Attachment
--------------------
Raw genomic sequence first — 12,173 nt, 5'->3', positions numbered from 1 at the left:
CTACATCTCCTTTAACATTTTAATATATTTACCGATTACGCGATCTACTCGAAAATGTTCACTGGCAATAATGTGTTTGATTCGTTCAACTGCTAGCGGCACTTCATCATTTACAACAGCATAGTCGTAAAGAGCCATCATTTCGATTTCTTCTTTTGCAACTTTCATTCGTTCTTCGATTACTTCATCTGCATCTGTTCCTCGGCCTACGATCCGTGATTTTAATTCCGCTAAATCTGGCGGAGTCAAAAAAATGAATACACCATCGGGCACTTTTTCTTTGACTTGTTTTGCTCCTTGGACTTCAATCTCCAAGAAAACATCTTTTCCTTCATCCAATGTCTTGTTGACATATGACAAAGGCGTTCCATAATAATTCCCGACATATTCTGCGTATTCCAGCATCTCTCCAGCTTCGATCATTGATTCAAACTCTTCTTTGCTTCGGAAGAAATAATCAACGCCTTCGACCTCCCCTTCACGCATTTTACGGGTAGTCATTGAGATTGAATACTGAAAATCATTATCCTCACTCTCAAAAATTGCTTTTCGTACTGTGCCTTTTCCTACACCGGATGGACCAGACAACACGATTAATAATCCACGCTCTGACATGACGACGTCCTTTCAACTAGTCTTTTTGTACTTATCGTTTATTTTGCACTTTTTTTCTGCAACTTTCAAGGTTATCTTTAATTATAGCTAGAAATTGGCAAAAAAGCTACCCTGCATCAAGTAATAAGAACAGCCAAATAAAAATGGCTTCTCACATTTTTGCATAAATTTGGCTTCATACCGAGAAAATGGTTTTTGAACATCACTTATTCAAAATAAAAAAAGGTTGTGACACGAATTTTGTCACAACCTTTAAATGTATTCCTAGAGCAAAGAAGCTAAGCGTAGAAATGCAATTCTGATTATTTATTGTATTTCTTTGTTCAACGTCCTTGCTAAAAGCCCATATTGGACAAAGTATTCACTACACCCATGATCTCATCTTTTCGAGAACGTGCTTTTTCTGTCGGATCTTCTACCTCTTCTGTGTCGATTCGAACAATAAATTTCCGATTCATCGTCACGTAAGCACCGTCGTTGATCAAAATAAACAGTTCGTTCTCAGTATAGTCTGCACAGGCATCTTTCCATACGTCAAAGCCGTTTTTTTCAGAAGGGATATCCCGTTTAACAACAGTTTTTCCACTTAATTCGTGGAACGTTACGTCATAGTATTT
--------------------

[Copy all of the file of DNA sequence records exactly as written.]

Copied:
Raw genomic sequence first — 12,173 nt, 5'->3', positions numbered from 1 at the left:
CTACATCTCCTTTAACATTTTAATATATTTACCGATTACGCGATCTACTCGAAAATGTTCACTGGCAATAATGTGTTTGATTCGTTCAACTGCTAGCGGCACTTCATCATTTACAACAGCATAGTCGTAAAGAGCCATCATTTCGATTTCTTCTTTTGCAACTTTCATTCGTTCTTCGATTACTTCATCTGCATCTGTTCCTCGGCCTACGATCCGTGATTTTAATTCCGCTAAATCTGGCGGAGTCAAAAAAATGAATACACCATCGGGCACTTTTTCTTTGACTTGTTTTGCTCCTTGGACTTCAATCTCCAAGAAAACATCTTTTCCTTCATCCAATGTCTTGTTGACATATGACAAAGGCGTTCCATAATAATTCCCGACATATTCTGCGTATTCCAGCATCTCTCCAGCTTCGATCATTGATTCAAACTCTTCTTTGCTTCGGAAGAAATAATCAACGCCTTCGACCTCCCCTTCACGCATTTTACGGGTAGTCATTGAGATTGAATACTGAAAATCATTATCCTCACTCTCAAAAATTGCTTTTCGTACTGTGCCTTTTCCTACACCGGATGGACCAGACAACACGATTAATAATCCACGCTCTGACATGACGACGTCCTTTCAACTAGTCTTTTTGTACTTATCGTTTATTTTGCACTTTTTTTCTGCAACTTTCAAGGTTATCTTTAATTATAGCTAGAAATTGGCAAAAAAGCTACCCTGCATCAAGTAATAAGAACAGCCAAATAAAAATGGCTTCTCACATTTTTGCATAAATTTGGCTTCATACCGAGAAAATGGTTTTTGAACATCACTTATTCAAAATAAAAAAAGGTTGTGACACGAATTTTGTCACAACCTTTAAATGTATTCCTAGAGCAAAGAAGCTAAGCGTAGAAATGCAATTCTGATTATTTATTGTATTTCTTTGTTCAACGTCCTTGCTAAAAGCCCATATTGGACAAAGTATTCACTACACCCATGATCTCATCTTTTCGAGAACGTGCTTTTTCTGTCGGATCTTCTACCTCTTCTGTGTCGATTCGAACAATAAATTTCCGATTCATCGTCACGTAAGCACCGTCGTTGATCAAAATAAACAGTTCGTTCTCAGTATAGTCTGCACAGGCATCTTTCCATACGTCAAAGCCGTTTTTTTCAGAAGGGATATCCCGTTTAACAACAGTTTTTCCACTTAATTCGTGGAACGTTACGTCATAGTATTT